DURING THE FIRST DECADE after California had been admitted to the Union in 1850, a number of railroad companies were organized in the State of California: one was completed, with several extensions started, and others in the process of construction. Two of the most pretentious roads never got beyond the surveys.
The first railroad company organized in California was the San Francisco and San José Railroad Company, to connect the two cities, and intended to become a link with the great Atlantic and Pacific Railroad. The first meeting was held at San José on Saturday, September 6, 1851; directors were elected, and commissioners appointed to receive subscriptions to stock. Capital stock was fixed at $1,250,000 of which $150,000 had been subscribed and $50,000 paid in.1 By December 6, of the same year, a survey had been completed and articles of association written. The distance was estimated at fifty miles and the cost at $1,600,000.2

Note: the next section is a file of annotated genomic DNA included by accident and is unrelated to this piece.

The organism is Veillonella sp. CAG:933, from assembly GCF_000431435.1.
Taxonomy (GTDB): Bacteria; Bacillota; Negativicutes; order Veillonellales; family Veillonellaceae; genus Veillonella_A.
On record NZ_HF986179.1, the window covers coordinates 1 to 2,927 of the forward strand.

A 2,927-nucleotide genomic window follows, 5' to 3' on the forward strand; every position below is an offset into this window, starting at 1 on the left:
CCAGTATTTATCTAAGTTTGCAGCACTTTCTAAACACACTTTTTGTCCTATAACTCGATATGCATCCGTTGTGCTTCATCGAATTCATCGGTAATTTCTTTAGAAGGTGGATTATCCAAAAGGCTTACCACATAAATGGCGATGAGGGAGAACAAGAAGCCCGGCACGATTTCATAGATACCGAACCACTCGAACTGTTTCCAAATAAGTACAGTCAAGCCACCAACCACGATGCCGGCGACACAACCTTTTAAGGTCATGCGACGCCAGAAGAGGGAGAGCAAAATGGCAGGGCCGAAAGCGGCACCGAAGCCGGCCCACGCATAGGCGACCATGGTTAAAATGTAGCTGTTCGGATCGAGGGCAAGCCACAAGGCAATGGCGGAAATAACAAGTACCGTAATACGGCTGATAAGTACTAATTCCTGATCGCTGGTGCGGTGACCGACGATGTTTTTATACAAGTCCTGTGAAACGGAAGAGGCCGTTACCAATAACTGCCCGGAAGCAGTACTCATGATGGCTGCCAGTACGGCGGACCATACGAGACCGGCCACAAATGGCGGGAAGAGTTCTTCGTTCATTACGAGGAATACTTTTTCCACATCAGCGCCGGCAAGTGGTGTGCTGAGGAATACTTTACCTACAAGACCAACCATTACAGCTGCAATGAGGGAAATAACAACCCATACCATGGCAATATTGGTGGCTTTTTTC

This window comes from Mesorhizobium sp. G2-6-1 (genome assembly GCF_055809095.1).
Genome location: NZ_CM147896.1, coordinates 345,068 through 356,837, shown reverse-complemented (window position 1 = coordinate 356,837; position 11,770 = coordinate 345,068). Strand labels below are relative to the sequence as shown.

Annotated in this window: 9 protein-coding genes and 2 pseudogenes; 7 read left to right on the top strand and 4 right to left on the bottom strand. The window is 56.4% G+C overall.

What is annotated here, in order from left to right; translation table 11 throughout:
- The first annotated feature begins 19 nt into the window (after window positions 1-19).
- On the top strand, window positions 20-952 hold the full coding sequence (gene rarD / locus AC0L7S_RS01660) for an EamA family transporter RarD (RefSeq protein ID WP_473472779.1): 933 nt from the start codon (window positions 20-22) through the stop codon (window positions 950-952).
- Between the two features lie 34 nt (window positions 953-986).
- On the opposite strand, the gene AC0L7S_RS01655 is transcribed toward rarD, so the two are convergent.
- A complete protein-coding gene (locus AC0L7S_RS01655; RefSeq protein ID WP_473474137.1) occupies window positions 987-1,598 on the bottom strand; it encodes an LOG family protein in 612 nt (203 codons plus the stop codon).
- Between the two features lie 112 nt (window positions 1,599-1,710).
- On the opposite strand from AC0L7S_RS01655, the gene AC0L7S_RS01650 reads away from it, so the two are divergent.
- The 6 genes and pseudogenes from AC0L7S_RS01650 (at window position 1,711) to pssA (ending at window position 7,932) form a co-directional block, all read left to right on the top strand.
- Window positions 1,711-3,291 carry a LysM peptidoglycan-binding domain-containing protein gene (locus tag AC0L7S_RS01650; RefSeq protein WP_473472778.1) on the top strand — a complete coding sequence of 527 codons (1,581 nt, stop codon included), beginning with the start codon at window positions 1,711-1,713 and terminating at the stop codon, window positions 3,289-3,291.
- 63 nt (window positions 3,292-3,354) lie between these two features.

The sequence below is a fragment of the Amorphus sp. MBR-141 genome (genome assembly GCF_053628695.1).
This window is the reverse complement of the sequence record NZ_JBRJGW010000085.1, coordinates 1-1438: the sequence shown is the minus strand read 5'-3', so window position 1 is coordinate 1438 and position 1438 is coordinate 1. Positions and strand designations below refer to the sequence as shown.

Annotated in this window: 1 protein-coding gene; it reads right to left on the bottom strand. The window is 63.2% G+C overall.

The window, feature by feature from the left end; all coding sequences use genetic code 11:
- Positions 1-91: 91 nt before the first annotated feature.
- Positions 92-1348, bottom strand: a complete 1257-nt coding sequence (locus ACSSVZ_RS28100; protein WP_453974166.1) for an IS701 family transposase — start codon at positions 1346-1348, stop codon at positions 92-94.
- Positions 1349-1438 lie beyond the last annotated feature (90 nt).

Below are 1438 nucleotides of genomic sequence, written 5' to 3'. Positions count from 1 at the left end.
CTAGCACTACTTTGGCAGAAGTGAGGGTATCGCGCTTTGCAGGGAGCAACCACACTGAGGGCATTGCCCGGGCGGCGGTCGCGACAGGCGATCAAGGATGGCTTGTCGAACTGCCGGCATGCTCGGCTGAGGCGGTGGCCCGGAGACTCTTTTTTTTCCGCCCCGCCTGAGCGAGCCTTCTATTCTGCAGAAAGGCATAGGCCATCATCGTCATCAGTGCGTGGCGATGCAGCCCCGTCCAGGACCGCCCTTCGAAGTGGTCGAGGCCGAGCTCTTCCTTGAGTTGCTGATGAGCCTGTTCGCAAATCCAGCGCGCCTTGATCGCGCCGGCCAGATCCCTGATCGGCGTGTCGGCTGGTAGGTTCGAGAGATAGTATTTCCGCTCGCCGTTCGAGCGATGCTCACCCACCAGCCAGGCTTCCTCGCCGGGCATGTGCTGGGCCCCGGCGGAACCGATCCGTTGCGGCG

Years went by and no further action had been taken towards carrying out the conditions of the charter. By 1859, four stages were running daily between San Francisco and San José, charging a fare of $3.00 and unable to accommodate all the passengers. Traffic would increase four or five